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PNut/Spin2 Latest Version (v35s - Floating-point fixes, BYTEFIT/WORDFIT, @"TextString" - Page 50 — Parallax Forums

PNut/Spin2 Latest Version (v35s - Floating-point fixes, BYTEFIT/WORDFIT, @"TextString"

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  • Wuerfel_21Wuerfel_21 Posts: 2,782
    edited 2022-03-05 20:36

    Just noticed a slight issue with the debug system: if memory is being corrupted, another cog running code from hub (including a Spin cog idling in infinite REPEAT) can and will kill the debugger in strange ways, with a bit of delay from where the issue is actually located. I get that the serial pin could get misconfigured, but how can it ever start trying to print an infinite array of zeroes? (there isn't a debug code with a ubin_byte_array in the code, so it's not like it's just triggering some other BRK - actually, are out of range BRKs handled?)

    [...]
    Cog1  DSP write dsp_addr = $5D, sp_memv = $03
    Cog1  DSP write dsp_addr = $5C, sp_memv = $00
    Cog1  DSP write dsp_addr = $0C, sp_memv = $3F
    Cog1  DSP write dsp_addr = $1C, sp_memv = $3F
    ÿ;[@ՂúԆø?Ԗü>Ԗüõÿ;û䘠= %00000000, %00000000, %00000000, %00000000, %00000000, %00000000, %00000000, %00000000, %00000000, %00000000, %00000000, %00000000, %00000000, %00000000, %00000000, %00000000, %00000000, %00000000, %00000000, %00000000, %00000000, %00000000, %00000000, %00000000, %00000000, %00000000, %00000000, %00000000, %00000000, %00000000, %00000000, %00000000, %00000000, %00000000, %00000000, %00000000, %00000000, %00000000, %00000000, %00000000, %00000000, %00000000, %00000000, %00000000, %00000000, %00000000, %00000000, %00000000, %00000000, %00000000, %00000000, %00000000, %00000000, [...]
    
  • Wuerfel_21Wuerfel_21 Posts: 2,782
    edited 2022-03-05 21:12

    Unrelatedly, here's a genuine compiler oddity:

    PUB main()
    repeat
    DAT
            orgh
            byte "START"
    label
            byte 0[$10000+(@label-$)]
            byte "STOP"
    

    If you look at the binary file, there should be $10000 zero bytes between START and STOP, right? But there aren't. It seems there's a discrepancy between labels and the assembly PC. Oddly enough, if I remove the @, it seems to do the right thing? WHAT? So there's some intentional difference there? The principle of least astonishment sends its regards, for I am astonished.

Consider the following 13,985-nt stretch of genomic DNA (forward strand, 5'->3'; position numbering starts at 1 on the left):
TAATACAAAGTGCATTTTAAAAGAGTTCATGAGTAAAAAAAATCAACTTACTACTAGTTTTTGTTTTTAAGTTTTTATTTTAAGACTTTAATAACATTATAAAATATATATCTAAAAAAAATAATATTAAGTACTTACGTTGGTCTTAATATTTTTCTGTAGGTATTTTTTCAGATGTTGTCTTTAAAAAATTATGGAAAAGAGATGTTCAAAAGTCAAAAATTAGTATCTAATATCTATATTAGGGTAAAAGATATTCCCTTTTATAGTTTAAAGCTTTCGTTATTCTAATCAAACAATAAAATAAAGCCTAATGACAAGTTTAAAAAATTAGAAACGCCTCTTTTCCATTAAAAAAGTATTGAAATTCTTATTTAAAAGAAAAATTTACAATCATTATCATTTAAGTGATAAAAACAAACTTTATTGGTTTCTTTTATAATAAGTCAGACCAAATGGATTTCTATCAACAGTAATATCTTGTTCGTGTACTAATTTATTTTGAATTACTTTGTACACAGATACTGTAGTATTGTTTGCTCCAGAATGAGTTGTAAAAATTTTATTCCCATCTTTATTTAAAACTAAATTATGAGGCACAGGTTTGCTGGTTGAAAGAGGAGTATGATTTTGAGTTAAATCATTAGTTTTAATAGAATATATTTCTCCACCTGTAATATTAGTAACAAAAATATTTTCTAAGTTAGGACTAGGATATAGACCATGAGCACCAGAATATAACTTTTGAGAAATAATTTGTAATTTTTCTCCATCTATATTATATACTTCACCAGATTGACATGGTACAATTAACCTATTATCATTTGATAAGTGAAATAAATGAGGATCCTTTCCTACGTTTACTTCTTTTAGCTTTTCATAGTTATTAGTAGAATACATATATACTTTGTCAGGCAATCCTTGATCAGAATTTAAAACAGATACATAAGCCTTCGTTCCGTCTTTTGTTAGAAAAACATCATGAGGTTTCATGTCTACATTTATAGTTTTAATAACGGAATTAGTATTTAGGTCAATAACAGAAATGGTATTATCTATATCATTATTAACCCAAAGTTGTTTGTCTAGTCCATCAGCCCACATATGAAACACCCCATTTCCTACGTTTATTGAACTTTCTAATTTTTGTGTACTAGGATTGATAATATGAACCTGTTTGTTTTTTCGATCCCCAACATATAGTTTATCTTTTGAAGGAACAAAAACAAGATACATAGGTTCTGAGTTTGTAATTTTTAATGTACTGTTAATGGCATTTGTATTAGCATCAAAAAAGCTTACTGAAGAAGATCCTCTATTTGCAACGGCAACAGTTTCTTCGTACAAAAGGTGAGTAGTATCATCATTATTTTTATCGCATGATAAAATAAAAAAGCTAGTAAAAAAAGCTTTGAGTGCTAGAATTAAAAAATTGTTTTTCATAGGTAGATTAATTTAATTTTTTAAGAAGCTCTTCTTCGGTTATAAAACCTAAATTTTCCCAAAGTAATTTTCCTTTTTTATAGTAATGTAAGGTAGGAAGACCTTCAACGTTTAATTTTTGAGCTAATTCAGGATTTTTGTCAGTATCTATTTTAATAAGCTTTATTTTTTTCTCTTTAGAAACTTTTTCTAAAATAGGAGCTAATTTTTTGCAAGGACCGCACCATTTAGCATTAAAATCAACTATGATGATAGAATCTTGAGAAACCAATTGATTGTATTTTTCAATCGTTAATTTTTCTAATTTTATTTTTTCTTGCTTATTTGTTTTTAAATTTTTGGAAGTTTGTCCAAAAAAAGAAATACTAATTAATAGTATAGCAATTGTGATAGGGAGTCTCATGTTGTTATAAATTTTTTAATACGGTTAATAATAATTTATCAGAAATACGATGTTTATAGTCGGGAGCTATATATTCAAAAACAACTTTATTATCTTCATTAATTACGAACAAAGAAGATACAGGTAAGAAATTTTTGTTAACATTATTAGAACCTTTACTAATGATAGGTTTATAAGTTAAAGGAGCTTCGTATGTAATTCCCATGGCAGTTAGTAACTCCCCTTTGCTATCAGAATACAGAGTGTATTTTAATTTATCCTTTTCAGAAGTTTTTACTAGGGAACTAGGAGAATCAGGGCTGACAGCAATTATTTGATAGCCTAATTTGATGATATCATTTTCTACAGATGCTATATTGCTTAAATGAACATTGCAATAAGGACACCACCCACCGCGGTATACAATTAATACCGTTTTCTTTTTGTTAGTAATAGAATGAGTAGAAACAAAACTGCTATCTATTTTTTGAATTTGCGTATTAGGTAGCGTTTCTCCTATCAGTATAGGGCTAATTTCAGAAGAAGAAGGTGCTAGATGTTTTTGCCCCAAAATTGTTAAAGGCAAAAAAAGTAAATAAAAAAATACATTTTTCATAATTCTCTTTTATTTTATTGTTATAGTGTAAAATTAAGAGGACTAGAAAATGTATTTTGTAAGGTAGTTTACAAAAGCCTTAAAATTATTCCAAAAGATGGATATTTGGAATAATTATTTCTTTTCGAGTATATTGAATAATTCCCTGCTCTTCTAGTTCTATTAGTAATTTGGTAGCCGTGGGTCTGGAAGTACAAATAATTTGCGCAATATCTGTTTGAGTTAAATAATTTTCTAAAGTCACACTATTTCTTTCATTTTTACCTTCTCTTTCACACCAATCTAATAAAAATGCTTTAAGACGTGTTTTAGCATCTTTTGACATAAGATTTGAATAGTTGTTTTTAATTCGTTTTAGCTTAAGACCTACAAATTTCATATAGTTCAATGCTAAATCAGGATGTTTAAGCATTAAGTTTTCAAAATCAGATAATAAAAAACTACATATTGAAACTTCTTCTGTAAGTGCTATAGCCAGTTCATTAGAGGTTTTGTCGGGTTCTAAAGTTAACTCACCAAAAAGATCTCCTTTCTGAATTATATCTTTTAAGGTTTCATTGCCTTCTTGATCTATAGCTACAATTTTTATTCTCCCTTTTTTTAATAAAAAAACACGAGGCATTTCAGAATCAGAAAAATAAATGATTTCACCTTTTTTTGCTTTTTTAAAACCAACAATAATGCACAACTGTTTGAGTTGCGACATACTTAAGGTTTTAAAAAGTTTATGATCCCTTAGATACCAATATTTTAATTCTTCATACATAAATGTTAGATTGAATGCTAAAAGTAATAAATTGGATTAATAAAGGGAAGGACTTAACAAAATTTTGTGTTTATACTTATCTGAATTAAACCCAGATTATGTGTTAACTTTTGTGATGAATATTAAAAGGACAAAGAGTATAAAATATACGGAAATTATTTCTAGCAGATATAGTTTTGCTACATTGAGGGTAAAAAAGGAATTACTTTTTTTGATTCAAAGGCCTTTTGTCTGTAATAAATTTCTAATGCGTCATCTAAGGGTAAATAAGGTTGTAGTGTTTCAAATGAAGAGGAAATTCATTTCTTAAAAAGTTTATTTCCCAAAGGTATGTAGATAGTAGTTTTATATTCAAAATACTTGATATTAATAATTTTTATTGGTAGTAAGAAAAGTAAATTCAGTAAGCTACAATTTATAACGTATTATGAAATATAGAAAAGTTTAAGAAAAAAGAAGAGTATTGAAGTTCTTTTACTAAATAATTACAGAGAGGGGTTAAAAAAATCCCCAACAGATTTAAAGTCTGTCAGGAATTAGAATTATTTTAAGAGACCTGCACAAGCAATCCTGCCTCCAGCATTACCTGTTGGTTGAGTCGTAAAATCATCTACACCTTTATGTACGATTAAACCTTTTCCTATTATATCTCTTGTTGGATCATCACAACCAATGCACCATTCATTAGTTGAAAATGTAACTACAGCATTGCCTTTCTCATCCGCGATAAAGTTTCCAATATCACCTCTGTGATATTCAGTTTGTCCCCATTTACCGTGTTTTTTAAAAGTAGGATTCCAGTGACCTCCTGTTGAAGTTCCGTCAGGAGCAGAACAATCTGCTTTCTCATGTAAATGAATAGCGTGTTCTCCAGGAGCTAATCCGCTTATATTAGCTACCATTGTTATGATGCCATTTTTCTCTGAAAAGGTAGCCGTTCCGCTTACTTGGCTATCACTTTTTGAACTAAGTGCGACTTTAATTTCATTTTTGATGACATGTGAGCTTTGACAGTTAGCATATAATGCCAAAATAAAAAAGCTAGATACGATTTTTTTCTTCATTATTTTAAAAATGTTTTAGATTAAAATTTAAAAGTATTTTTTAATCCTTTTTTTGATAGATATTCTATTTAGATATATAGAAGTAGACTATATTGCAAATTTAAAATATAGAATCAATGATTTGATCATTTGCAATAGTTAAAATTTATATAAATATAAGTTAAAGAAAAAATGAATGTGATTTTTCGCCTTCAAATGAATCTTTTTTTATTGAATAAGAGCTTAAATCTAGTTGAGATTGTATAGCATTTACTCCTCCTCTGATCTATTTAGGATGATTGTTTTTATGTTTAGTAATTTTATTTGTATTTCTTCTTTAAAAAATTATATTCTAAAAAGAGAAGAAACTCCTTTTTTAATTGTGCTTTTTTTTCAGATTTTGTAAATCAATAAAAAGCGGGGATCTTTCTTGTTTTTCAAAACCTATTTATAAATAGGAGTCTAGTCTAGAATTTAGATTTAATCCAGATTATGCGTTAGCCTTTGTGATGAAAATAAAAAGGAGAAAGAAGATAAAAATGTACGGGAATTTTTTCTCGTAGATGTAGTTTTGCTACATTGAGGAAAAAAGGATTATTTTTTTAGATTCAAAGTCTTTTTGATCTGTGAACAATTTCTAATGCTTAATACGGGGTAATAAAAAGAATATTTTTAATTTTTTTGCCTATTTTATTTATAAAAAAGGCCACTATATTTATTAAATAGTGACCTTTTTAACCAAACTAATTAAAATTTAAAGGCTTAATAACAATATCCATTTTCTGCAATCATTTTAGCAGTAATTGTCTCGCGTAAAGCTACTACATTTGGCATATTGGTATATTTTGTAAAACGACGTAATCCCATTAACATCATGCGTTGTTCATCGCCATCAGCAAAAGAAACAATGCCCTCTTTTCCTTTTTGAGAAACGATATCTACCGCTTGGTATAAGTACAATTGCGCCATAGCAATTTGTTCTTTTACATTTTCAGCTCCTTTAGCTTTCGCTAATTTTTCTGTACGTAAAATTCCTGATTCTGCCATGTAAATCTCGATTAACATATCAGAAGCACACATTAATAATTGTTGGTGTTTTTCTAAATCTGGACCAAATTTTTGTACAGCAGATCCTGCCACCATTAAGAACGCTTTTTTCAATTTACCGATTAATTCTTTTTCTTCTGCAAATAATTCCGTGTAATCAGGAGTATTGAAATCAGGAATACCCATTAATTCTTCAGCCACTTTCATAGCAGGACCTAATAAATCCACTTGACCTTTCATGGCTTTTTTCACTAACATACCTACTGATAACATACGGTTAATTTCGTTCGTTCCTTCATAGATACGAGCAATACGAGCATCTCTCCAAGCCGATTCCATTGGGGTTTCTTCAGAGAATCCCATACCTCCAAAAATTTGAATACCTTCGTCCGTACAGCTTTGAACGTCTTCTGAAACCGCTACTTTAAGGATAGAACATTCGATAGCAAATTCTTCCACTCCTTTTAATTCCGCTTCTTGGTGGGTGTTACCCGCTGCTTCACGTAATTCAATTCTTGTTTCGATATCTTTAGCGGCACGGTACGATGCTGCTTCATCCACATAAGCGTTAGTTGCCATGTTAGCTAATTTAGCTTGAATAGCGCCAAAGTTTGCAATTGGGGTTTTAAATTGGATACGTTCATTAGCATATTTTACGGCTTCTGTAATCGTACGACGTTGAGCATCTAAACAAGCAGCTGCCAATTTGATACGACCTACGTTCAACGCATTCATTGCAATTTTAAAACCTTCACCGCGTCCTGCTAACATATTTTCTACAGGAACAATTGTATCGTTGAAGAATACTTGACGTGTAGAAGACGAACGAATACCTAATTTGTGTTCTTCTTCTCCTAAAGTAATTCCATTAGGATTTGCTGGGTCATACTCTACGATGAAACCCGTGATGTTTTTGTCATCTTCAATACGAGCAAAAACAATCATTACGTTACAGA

• JonnyMacJonnyMac Posts: 8,097
    edited 2022-03-06 17:53

    [deleted]

  • @Wuerfel_21 said:
    Unrelatedly, here's a genuine compiler oddity:

    PUB main()
    repeat
    DAT
            orgh
            byte "START"
    label
            byte 0[$10000+(@label-$)]
            byte "STOP"
    

    If you look at the binary file, there should be $10000 zero bytes between START and STOP, right? But there aren't. It seems there's a discrepancy between labels and the assembly PC. Oddly enough, if I remove the @, it seems to do the right thing? WHAT? So there's some intentional difference there? The principle of least astonishment sends its regards, for I am astonished.

    I'm not sure what you are trying to achieve with +(@label-$) but I think "$" doesn't have any valid context except in Cog RAM (as the address of "here" in PASM code) and, of course, as the hex indicator leading hexadecimal values; however, you orgh instead of orgc at the top of your code (origin hub rather than origin cog) so who knows what $ will end up equating.

    If you just change that line to be byte 0[$10000] then you indeed get $10000 zeros in-between "START" and "STOP."

  • @"Jeff Martin" said:

    @Wuerfel_21 said:
    Unrelatedly, here's a genuine compiler oddity:

    PUB main()
    repeat
    DAT
            orgh
            byte "START"
    label
            byte 0[$10000+(@label-$)]
            byte "STOP"
    

    If you look at the binary file, there should be $10000 zero bytes between START and STOP, right? But there aren't. It seems there's a discrepancy between labels and the assembly PC. Oddly enough, if I remove the @, it seems to do the right thing? WHAT? So there's some intentional difference there? The principle of least astonishment sends its regards, for I am astonished.

    I'm not sure what you are trying to achieve with +(@label-$) but I think "$" doesn't have any valid context except in Cog RAM (as the address of "here" in PASM code) and, of course, as the hex indicator leading hexadecimal values; however, you orgh instead of orgc at the top of your code (origin hub rather than origin cog) so who knows what $ will end up equating.

    If you just change that line to be byte 0[$10000] then you indeed get $10000 zeros in-between "START" and "STOP."

    The point is that if there is other data between label and that slightly odd line, the fill count will evaluate such that that it zero-pads it to $10000 bytes. As said, it does seem to work when I use byte 0[$10000+(label-$)] (without the @)

  • AribaAriba Posts: 2,588

    @Wuerfel_21 said:
    ...
    The point is that if there is other data between label and that slightly odd line, the fill count will evaluate such that that it zero-pads it to $10000 bytes. As said, it does seem to work when I use byte 0[$10000+(label-$)] (without the @)

    It works because 'label' gives you the cog address (1 here) and $ also returns the current cog address.
    '@label' is the hub address, but not the absolute address but the relative address to the object begin.

  • yeah, but in ORGH mode, there isn't really a cog address, so I'd expect label and @label to be the same.

  • evanhevanh Posts: 13,108

    Flexspin with @: